Bergen Square, at the intersection of Bergen Avenue and Academy Street in Jersey City, is in the southwestern part of the much larger Journal Square district. A commercial residential area, it contains an eclectic array of architectural styles including 19th-century row houses, Art Deco retail and office buildings, and is the site of the longest continually-used school site in the United States. Nearby are the Van Wagenen House (sometimes called the Apple Tree House) and Old Bergen Church, two structures from the colonial period. St. George & St. Shenouda Coptic Orthodox Church founded by early Egyptian immigrants was one of the original Coptic congregations in New Jersey.
The square and the streets around it are the site of what is considered to the oldest municipality in the state of New Jersey which was first established in 1660 as Bergen in the province of New Netherland and, in 1683, became Bergen Township. Permission to settle there was granted by the Director-General of New Netherland, Petrus Stuyvesant. A statue of Stuyvesant by J. Massey Rhind is situated on the square to commemorate the event. The square was surveyed and designed by Jacques Cortelyou and is the first example of what was to become known as a Philadelphia square in the United States. Though there no buildings from the period still standing, the names of streets (such as Vroom, Vanreypen, Newkirk, Tuers, Dekalb) and the grid they form still remain to mark the origins of the earlier village. In the immediate vicinity, there are cemeteries and the Old Bergen Church which were founded by the settlers and their ancestors.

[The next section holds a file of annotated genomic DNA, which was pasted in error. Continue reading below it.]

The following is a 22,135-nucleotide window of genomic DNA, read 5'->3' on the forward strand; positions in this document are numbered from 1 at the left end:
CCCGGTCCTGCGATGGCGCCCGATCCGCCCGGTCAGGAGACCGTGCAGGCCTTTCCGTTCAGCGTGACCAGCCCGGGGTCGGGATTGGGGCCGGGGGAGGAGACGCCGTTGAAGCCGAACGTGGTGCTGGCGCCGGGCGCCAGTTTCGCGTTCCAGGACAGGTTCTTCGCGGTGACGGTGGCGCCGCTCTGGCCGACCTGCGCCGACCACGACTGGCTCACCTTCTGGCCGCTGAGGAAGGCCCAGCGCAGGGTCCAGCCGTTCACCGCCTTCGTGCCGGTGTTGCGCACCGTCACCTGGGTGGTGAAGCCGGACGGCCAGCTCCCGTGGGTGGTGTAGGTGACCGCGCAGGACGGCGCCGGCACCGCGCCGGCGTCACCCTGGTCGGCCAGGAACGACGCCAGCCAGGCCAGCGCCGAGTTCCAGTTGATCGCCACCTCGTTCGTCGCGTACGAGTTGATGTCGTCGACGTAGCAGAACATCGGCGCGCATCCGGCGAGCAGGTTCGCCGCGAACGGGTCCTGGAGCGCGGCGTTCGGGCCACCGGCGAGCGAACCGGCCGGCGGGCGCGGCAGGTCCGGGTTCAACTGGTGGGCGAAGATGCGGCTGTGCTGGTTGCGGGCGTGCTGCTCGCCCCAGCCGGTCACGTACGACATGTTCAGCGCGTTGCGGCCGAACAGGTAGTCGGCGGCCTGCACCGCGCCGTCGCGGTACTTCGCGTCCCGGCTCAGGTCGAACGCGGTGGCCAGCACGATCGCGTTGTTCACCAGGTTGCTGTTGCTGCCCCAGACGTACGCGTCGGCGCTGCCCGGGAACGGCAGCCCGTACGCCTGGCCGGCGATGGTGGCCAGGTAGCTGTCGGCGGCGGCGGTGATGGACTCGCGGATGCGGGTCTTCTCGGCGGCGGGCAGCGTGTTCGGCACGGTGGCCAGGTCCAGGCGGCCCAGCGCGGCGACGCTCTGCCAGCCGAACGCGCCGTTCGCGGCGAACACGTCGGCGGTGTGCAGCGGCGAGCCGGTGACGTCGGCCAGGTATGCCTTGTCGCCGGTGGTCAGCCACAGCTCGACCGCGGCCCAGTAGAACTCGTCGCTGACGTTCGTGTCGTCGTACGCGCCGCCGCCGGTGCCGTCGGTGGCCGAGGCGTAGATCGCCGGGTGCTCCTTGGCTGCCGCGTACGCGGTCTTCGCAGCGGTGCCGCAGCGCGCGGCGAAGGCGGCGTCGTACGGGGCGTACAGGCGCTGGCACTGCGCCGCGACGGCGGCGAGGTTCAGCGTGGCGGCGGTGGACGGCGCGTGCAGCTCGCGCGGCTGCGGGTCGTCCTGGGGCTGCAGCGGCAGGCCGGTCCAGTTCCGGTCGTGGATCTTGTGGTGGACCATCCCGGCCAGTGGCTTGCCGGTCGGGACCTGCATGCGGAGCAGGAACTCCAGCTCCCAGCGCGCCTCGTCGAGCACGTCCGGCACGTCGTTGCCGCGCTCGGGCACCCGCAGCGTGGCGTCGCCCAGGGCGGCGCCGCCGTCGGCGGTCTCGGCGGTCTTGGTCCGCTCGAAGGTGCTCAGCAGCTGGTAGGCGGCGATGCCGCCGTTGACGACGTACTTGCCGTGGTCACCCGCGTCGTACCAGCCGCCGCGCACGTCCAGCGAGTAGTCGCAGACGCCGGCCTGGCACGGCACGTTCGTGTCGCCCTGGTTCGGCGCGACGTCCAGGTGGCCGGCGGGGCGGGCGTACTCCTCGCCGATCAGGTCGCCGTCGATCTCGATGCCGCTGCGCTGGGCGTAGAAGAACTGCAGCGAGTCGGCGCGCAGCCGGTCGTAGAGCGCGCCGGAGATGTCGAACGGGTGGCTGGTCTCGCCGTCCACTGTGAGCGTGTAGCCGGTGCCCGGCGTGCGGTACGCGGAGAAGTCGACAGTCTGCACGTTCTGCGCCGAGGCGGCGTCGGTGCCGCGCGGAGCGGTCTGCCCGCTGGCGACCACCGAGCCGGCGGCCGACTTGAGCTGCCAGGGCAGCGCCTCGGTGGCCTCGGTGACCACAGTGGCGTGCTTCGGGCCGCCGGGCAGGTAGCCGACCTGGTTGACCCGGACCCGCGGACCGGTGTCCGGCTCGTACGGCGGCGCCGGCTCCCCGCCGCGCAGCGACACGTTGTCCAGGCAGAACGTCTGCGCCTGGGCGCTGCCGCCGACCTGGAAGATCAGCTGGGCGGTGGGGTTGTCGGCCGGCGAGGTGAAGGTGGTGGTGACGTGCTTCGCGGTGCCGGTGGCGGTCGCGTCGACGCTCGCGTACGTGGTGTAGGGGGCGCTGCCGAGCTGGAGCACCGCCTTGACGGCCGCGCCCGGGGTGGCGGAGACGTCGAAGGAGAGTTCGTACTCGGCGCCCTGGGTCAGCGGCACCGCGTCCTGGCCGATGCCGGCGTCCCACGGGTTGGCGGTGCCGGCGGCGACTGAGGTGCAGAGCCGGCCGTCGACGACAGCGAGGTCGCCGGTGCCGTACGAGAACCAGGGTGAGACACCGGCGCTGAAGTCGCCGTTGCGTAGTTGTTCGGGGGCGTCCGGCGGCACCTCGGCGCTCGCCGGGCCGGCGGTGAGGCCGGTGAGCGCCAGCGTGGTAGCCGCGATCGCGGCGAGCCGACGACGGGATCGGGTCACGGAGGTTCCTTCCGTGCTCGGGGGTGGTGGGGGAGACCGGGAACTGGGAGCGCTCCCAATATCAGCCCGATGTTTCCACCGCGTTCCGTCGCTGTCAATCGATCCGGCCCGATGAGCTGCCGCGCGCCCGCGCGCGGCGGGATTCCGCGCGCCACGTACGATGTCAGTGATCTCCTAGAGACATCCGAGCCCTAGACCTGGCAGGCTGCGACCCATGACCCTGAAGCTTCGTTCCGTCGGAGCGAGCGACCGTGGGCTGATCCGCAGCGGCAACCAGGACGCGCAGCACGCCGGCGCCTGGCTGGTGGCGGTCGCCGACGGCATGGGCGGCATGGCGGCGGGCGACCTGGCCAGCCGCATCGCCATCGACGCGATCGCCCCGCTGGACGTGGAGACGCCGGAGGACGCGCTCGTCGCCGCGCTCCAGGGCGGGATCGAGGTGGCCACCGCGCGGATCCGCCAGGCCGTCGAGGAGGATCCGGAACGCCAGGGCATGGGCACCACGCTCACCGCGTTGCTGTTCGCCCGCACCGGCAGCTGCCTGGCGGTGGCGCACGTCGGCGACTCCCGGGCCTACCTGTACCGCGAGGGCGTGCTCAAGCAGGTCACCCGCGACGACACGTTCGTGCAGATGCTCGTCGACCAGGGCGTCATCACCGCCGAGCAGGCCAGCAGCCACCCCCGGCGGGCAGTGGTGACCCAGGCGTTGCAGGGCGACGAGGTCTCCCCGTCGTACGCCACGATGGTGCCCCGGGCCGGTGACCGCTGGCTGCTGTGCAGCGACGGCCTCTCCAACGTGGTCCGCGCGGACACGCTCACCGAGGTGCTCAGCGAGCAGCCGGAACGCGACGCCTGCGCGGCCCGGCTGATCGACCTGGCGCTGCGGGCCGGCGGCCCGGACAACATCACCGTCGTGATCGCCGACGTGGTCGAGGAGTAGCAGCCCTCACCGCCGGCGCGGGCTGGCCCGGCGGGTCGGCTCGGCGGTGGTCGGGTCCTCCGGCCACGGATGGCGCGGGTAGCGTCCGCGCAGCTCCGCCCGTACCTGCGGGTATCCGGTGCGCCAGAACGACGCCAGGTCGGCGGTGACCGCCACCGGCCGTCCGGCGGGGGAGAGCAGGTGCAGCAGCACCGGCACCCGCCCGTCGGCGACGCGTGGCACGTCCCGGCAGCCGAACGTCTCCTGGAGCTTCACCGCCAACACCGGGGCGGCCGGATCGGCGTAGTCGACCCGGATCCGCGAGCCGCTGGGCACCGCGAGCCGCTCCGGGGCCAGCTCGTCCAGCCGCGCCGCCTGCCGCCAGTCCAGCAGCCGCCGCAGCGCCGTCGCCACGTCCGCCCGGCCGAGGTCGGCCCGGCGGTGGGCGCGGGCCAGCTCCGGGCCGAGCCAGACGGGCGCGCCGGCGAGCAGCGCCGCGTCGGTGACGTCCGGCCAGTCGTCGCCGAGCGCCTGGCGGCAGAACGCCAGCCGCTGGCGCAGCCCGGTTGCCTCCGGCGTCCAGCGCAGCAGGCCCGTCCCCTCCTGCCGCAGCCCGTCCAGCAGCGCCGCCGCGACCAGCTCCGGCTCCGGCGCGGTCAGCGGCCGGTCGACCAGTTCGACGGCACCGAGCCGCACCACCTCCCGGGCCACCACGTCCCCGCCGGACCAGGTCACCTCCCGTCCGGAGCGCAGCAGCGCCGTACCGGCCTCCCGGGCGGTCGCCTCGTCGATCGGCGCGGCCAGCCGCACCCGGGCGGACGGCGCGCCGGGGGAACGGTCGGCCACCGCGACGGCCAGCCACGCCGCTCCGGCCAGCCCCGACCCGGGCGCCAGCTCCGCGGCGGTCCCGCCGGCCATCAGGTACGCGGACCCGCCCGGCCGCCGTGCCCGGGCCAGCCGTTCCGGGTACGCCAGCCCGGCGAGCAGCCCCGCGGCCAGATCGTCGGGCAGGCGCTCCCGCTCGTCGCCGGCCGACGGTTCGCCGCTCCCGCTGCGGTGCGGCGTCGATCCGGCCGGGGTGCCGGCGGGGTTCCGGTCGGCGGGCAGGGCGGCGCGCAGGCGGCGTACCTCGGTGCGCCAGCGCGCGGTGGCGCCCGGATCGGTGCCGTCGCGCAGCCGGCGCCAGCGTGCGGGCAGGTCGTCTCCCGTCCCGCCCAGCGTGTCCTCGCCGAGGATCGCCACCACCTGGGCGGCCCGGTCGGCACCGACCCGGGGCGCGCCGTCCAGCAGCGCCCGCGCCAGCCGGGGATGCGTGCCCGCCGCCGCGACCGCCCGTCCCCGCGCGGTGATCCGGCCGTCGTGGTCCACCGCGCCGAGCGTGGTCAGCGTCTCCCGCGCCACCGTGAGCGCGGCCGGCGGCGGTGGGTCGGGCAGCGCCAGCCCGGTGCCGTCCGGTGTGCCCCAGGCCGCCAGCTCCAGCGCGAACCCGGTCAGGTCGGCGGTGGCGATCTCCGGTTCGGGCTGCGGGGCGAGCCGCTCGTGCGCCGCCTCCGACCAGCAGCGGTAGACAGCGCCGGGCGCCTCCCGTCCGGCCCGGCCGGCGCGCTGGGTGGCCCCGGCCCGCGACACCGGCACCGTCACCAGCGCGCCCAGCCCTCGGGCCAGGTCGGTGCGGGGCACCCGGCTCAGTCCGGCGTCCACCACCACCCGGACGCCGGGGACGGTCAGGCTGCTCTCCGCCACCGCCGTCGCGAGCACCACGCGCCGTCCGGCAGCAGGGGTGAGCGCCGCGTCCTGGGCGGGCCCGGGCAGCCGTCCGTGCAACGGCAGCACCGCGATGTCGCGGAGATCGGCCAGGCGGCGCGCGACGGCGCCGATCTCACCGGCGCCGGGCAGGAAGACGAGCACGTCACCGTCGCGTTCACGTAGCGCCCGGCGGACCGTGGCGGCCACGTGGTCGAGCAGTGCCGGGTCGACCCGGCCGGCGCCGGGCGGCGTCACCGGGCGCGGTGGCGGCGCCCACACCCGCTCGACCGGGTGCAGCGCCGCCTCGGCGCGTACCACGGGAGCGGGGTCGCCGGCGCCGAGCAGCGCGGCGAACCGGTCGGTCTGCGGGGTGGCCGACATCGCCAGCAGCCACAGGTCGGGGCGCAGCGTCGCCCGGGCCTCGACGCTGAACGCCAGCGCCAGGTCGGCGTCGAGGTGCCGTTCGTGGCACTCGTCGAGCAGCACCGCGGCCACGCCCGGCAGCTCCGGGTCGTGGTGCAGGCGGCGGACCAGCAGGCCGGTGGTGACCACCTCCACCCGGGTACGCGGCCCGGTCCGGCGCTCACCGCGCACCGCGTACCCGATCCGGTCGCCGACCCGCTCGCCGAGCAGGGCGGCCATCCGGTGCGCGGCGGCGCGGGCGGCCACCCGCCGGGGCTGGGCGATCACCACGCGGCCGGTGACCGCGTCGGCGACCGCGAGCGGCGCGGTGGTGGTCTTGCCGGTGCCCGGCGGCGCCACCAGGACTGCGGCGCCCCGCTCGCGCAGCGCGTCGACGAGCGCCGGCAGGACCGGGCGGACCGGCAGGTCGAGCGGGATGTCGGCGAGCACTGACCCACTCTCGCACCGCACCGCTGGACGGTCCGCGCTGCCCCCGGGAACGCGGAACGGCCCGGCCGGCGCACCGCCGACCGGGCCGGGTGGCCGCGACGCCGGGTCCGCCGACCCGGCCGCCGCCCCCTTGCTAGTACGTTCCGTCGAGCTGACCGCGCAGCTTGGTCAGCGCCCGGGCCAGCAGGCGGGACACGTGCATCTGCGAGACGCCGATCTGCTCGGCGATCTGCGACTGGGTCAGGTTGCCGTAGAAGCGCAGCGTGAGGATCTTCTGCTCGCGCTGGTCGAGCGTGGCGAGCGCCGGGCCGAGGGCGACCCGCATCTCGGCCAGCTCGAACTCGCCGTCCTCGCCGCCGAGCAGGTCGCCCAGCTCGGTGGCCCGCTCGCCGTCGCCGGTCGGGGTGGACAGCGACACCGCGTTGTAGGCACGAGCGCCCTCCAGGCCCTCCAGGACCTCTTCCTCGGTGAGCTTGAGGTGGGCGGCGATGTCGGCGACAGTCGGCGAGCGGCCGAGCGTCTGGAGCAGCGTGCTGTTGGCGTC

Pavonia, the first European settlement on the west bank of the Hudson River, was temporarily evacuated during a series of raids and retaliations between the Dutch and the Lenape, the Native Americans who lived there at the time known as Kieft's War. Those who survived the counterattack were ordered back to the relative safety of New Amsterdam, on the tip of Manhattan. After the treaty was signed in 1645, the communities at Pavonia and Communipaw continued to grow steadily, but were again raided in a conflict sometimes called the Peach Tree War in 1655.
Responding to settlers wishes to secure their holdings and wanting to re-establish control of the area, Stuyvesant negotiated a deal in 1658 with the Lenape for the larger area named Bergen, "by the great rock above Wiehacken," then taking in the sweep of land on the peninsula west of the Hudson and east of the Hackensack River extending down to the Kill Van Kull in Bayonne. A stipulation for the settlement was that a garrison be built so that homesteaders, whose farms spread out around the village, could retreat there in the event of an attack. The charter for the village gave it a semi-autonomous government, and it became the seat of government for the region, which included all the European settlements radiating from the west bank of the North River.
In 1664, a negotiated surrender gave control of New Netherland to the English, who on September 22, 1668, recognized and confirmed original town charter. In 1674, soon after English possession of New Netherland was formalized, the village at Bergen became part of the proprietary colony of East Jersey, and the "capital" of one four newly established administrative districts, Bergen County, where it remained until 1710, when the government moved to Hackensack.
To celebrate the 250th anniversary of the town's founding in 1910, The New York Times sponsored a seven-week composition competition for Jersey City students to study and write about its history.
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